To achieve broad participation of women from all backgrounds in STEM fields, institutions must transform, according to a new article.

Coauthor Beth Mitchneck, professor in the University of Arizona department of geography and development, says challenges for female academics exist in all disciplines but are particularly pronounced in STEM fields, which are dogged by “scientists are men” stereotypes and often hold a more traditional disciplinary culture, including expectations on which journals to publish in and how much time to spend in the lab.

The work aims to encourage structural changes to university work environments to improve the representation of female professors in STEM fields, to advance science, and to create a more inclusive workplace within and outside academia where everyone can be successful.

The Policy Perspectives article in Science presents a six-part plan organized under the headings of: learn the social science research; leaders must understand the context and be accountable for diversity and inclusion; seek external catalyzing resources; focus at the department level; collect and publicly share data; and policy change is critical.


In many STEM fields, the low number of female professors cannot be attributed to a shortage of female graduate students. Mitchneck cites the field of biology, where more women than men are earning doctorates—yet women comprised 36 percent of assistant professors and only 27 percent of tenure candidates in a 2010 study by the US National Research Council.

The NSF reports that women comprise only 21 percent of full professors in science fields and 5 percent of full professors in engineering despite earning about half the doctorates in science and engineering in the nation.

Mitchneck says the problem does not stem from these graduates not being hired as assistant professors, but is related to the need for changes in the academic workplace.

“There are a lot of different incentives for universities to hire women or minorities, but then they haven’t changed the conditions under which they work,” Mitchneck says. “And that becomes the fundamental problem.”


Subtle biases, some more hidden than others, permeate the system. This is why the authors recommend that the campus community read the relevant social science research for an “understanding of the myriad ways in which bias contributes to stereotype threat, belonging uncertainty, work-life imbalance, and a host of other negative outcomes.”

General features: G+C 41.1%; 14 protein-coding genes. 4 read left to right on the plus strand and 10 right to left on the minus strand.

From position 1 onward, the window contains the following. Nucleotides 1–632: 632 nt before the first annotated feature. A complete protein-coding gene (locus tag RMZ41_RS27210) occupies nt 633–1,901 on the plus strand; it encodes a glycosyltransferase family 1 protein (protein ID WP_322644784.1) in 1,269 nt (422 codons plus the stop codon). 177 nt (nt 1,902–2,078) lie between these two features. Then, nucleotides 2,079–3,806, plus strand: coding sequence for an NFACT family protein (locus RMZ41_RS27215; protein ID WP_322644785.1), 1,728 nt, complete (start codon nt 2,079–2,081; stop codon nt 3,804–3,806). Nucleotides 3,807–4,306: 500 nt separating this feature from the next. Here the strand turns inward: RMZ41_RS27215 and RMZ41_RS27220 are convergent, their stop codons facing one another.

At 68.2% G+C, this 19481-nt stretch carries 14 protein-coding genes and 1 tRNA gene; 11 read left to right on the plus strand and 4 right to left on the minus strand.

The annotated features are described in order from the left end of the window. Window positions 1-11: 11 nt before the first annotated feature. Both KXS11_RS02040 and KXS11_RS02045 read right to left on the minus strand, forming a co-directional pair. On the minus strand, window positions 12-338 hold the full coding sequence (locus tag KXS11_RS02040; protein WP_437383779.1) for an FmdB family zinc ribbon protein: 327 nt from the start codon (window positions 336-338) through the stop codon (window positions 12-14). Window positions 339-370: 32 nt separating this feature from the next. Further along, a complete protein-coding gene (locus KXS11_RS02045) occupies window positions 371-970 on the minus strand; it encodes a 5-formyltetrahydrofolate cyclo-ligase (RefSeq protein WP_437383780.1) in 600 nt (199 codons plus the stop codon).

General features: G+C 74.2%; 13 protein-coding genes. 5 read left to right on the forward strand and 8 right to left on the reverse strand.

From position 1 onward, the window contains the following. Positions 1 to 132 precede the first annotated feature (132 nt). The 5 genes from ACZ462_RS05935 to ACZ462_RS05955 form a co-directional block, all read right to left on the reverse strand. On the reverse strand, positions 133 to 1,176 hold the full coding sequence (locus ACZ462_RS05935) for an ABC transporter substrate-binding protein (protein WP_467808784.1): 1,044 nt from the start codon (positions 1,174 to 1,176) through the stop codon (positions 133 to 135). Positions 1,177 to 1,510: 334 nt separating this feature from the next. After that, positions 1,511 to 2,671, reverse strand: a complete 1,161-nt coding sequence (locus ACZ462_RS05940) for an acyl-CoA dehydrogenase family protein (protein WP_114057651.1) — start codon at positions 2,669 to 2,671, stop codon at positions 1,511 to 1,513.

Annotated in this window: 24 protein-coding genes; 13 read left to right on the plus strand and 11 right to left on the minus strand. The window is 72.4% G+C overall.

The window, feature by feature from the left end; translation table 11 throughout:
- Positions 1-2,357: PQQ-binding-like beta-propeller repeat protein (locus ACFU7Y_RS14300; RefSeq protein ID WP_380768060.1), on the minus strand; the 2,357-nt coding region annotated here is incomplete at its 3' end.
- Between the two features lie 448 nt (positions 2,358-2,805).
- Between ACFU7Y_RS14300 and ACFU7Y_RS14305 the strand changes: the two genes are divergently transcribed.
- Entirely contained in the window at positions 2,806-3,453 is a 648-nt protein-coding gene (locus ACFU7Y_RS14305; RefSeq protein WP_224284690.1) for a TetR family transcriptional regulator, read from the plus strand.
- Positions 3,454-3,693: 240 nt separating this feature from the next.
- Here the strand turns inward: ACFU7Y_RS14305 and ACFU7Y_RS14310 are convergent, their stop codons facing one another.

Mitchneck recalls a male professor from a STEM field complaining that a female colleague was not committed to her science because she often left the office at 3 p.m.

Mitchneck, who had her own history of leaving the office early to pick up her children from school and then working at home until 11 p.m., questioned the man’s underlying assumption that this woman was not being productive because she was not physically in the office or lab. This assumption of being less committed once you have children does not fall equally on male professors, Mitchneck asserts.

Also, in departments and committees, female professors often are allocated the “housekeeping” work, time-intensive tasks that do little in the way of advancing the professors’ careers, Mitchneck says.

Subtle bias also comes from students, who are more likely to call female professors by their first name and question their expertise, Mitchneck says. This bias from students might seem like pernicious, but it also can have negative consequences.

“There is a lot of evidence that shows that women and minority faculty get lower teaching evaluations than white men,” Mitchneck says. “And many universities use teaching evaluations when deciding salary raises and promotions.”


The authors recommend a re-evaluation of the fairness of the promotion and tenure process, or P&T.

“P&T policies as they currently stand are inflexible and are often reduced to a mathematical formula of publications, external funding, and impact factors. This reductionist evaluation can hurt women faculty, who, for example, are often drawn to collaborative teams and interdisciplinary research,” Mitchneck says.

Mitchneck notes that although team-based science is important for innovation, it takes longer to complete and may result in fewer publications and solo-author papers.

The importance of gender equity in higher education does not end at the institution’s walls, Mitchneck emphasizes. Science suffers because of the underrepresentation and slow advancement of women scientists and engineers. Research shows that introducing various perspectives bolsters creativity and innovation in teams and that women and minorities investigate topics that otherwise would not have been studied.

“If we’re excluding half the population from being full partners in the scientific enterprise, then we as a society lose out,” Mitchneck says.

In the article, Mitchneck and her coauthors focus on women professors in STEM fields but say their plan has implications for other groups: “Changes that bring about inclusion for one group, we argue, can have far-reaching benefits for everyone.”

Nor is their advice meant only for universities.

“As a society, we are dealing with these types of issues not only in higher education, but also in the corporate world and in scientific industries,” Mitchneck says. “This a phenomenal opportunity for us to work together to solve these problems that are really important for society at large and for the coming generation.

“I know I want my daughters to come into a workforce that is more equitable for them than it is now.”

Mitchneck’s coauthors are Jessi Smith, professor of psychology at Montana State University, and Melissa Latimer, professor of sociology at West Virginia University.

This article originally appeared at Futurity.

Featured image courtesy of Pixabay.

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